Cheyletiella spp.

This mite is the cause of Cheyletiellosis, a zoonotic disease that affects dogs, cats, and rabbits. It is an obligatory and permanent parasite (Fonseca et al., 2021). The main species described are C. parasitivorax, which affects rabbits, C. blakei, cats, and C. yasguri, dogs (Angarano and Parish, 1994). The eggs contain the pre-larva, and the larval stage develops into the egg of the nymphs. The infestation can spread through direct contact and through fomites (Fonseca et al., 2021). Cheyletiella mites do not burrow galleries and are characterized by hook-shaped anterior palps. Dermatitis in humans occurs by contact with an affected animal and can present as papular lesions. The mites live in the outer layer of the host epidermis and feed on surface debris and tissue fluids (Angarano and Parish, 1994). In humans, lesions range from mild dermatitis to more severe disease with systemic symptoms, so diagnosis can be challenging (Reynolds and Elston, 2017).

Lifecycle

This obligate parasite develops its complete evolutionary cycle in the host, in approximately 3 weeks to 35 days (Miller et al., 2012; Monteiro, 2017). The evolutionary stages of the parasites are egg, larva, two nymphal stages, and adults (Acha and Syfres, 2001). The larva, nymph, and adult male die within 48 hours of separation from a host. On the other hand, eggs and females can live 10 days outside the host, so environmental control is necessary to avoid reinfestation (Acha and Syfres, 2001; Miller et al., 2012).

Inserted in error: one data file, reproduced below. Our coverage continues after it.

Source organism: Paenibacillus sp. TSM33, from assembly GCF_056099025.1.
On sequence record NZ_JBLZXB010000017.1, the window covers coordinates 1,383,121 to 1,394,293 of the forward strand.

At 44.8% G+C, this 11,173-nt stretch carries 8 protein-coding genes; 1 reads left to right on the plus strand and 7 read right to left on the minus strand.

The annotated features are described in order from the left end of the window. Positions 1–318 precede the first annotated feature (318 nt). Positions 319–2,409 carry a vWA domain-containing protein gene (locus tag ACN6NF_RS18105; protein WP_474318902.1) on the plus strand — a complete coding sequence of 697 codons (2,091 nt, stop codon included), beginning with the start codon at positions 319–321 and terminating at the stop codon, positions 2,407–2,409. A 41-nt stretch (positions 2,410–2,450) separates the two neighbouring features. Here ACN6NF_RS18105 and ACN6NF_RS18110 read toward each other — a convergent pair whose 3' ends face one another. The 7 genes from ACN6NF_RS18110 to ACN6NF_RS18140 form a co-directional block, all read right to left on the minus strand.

They are large mites, between 400 μm long and 300 μm wide, with a saddle-shaped body and, due to their whitish color and rapid locomotion (Elsheika et al., 2018), they are commonly called “dandruff walker” (Jacob and Lorber, 2015). They are easily recognized by their well-developed palps, which resemble a pair of legs and have claws at their ends, facing the mouthparts. The legs end in two rows of hair and the tarsal appendages combined, instead of suckers or claws (Acha and Syfres, 2001).

Transmission

Cheyletiella mites are highly contagious ectoparasites, and it is common for the entire litter and dogs in a household to be infested. Direct contact is the most important route of infestation. The infestation can spread between dogs and through fomites such as combs and brushes. They have already been observed in larger ectoparasites, such as lice and fleas, and it is assumed that they can help spread their dissemination and environmental contamination (Näreaho et al., 2018).

As in sarcoptic mange, there is no racial or sexual predilection, it can occur in adult dogs, but it is more frequent in young individuals, weakened animals, and in overcrowded and unsanitary conditions, which makes them more susceptible to infestation (Jacob and Lorber, 2015; Tait, 2020). Because Cheyletiella moves easily between different hosts, any history of contact with dogs, cats, or rabbits is important. Owners should be asked if the pet visits kennels, parks, or any other place where it lives or shares with other animals. Because there are asymptomatic carriers, the disease can become apparent after the introduction of a new pet into the home (Tait, 2020).